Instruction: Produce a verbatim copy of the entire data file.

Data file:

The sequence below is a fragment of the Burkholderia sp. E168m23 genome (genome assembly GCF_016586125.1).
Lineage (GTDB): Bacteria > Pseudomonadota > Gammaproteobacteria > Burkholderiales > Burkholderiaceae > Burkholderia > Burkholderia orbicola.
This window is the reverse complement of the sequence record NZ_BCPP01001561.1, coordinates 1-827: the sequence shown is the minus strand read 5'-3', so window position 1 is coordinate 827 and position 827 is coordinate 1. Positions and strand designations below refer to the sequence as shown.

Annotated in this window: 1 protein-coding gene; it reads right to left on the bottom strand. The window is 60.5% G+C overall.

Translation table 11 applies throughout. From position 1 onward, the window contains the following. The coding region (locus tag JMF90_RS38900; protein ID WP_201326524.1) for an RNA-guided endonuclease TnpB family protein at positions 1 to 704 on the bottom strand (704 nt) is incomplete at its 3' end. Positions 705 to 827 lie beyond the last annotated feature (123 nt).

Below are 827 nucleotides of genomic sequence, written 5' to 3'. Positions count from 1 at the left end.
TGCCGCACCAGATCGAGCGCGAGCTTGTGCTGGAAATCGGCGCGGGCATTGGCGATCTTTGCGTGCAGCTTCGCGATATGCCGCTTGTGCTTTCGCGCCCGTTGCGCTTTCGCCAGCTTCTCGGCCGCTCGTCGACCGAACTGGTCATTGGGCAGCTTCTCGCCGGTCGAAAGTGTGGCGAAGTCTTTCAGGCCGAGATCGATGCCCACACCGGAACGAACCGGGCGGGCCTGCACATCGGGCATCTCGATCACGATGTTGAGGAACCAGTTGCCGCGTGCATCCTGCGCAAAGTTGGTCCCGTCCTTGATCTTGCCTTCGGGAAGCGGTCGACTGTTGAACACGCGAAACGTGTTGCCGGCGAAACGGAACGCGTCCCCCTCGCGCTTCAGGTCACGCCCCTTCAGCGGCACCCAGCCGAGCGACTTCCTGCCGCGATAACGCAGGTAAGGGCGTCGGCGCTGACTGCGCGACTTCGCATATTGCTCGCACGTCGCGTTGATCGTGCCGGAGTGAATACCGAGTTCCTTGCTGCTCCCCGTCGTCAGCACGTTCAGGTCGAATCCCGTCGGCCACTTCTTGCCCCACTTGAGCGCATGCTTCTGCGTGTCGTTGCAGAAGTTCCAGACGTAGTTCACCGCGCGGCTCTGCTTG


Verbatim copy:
The sequence below is a fragment of the Burkholderia sp. E168m23 genome (genome assembly GCF_016586125.1).
Lineage (GTDB): Bacteria > Pseudomonadota > Gammaproteobacteria > Burkholderiales > Burkholderiaceae > Burkholderia > Burkholderia orbicola.
This window is the reverse complement of the sequence record NZ_BCPP01001561.1, coordinates 1-827: the sequence shown is the minus strand read 5'-3', so window position 1 is coordinate 827 and position 827 is coordinate 1. Positions and strand designations below refer to the sequence as shown.

Annotated in this window: 1 protein-coding gene; it reads right to left on the bottom strand. The window is 60.5% G+C overall.

Translation table 11 applies throughout. From position 1 onward, the window contains the following. The coding region (locus tag JMF90_RS38900; protein ID WP_201326524.1) for an RNA-guided endonuclease TnpB family protein at positions 1 to 704 on the bottom strand (704 nt) is incomplete at its 3' end. Positions 705 to 827 lie beyond the last annotated feature (123 nt).

Below are 827 nucleotides of genomic sequence, written 5' to 3'. Positions count from 1 at the left end.
TGCCGCACCAGATCGAGCGCGAGCTTGTGCTGGAAATCGGCGCGGGCATTGGCGATCTTTGCGTGCAGCTTCGCGATATGCCGCTTGTGCTTTCGCGCCCGTTGCGCTTTCGCCAGCTTCTCGGCCGCTCGTCGACCGAACTGGTCATTGGGCAGCTTCTCGCCGGTCGAAAGTGTGGCGAAGTCTTTCAGGCCGAGATCGATGCCCACACCGGAACGAACCGGGCGGGCCTGCACATCGGGCATCTCGATCACGATGTTGAGGAACCAGTTGCCGCGTGCATCCTGCGCAAAGTTGGTCCCGTCCTTGATCTTGCCTTCGGGAAGCGGTCGACTGTTGAACACGCGAAACGTGTTGCCGGCGAAACGGAACGCGTCCCCCTCGCGCTTCAGGTCACGCCCCTTCAGCGGCACCCAGCCGAGCGACTTCCTGCCGCGATAACGCAGGTAAGGGCGTCGGCGCTGACTGCGCGACTTCGCATATTGCTCGCACGTCGCGTTGATCGTGCCGGAGTGAATACCGAGTTCCTTGCTGCTCCCCGTCGTCAGCACGTTCAGGTCGAATCCCGTCGGCCACTTCTTGCCCCACTTGAGCGCATGCTTCTGCGTGTCGTTGCAGAAGTTCCAGACGTAGTTCACCGCGCGGCTCTGCTTG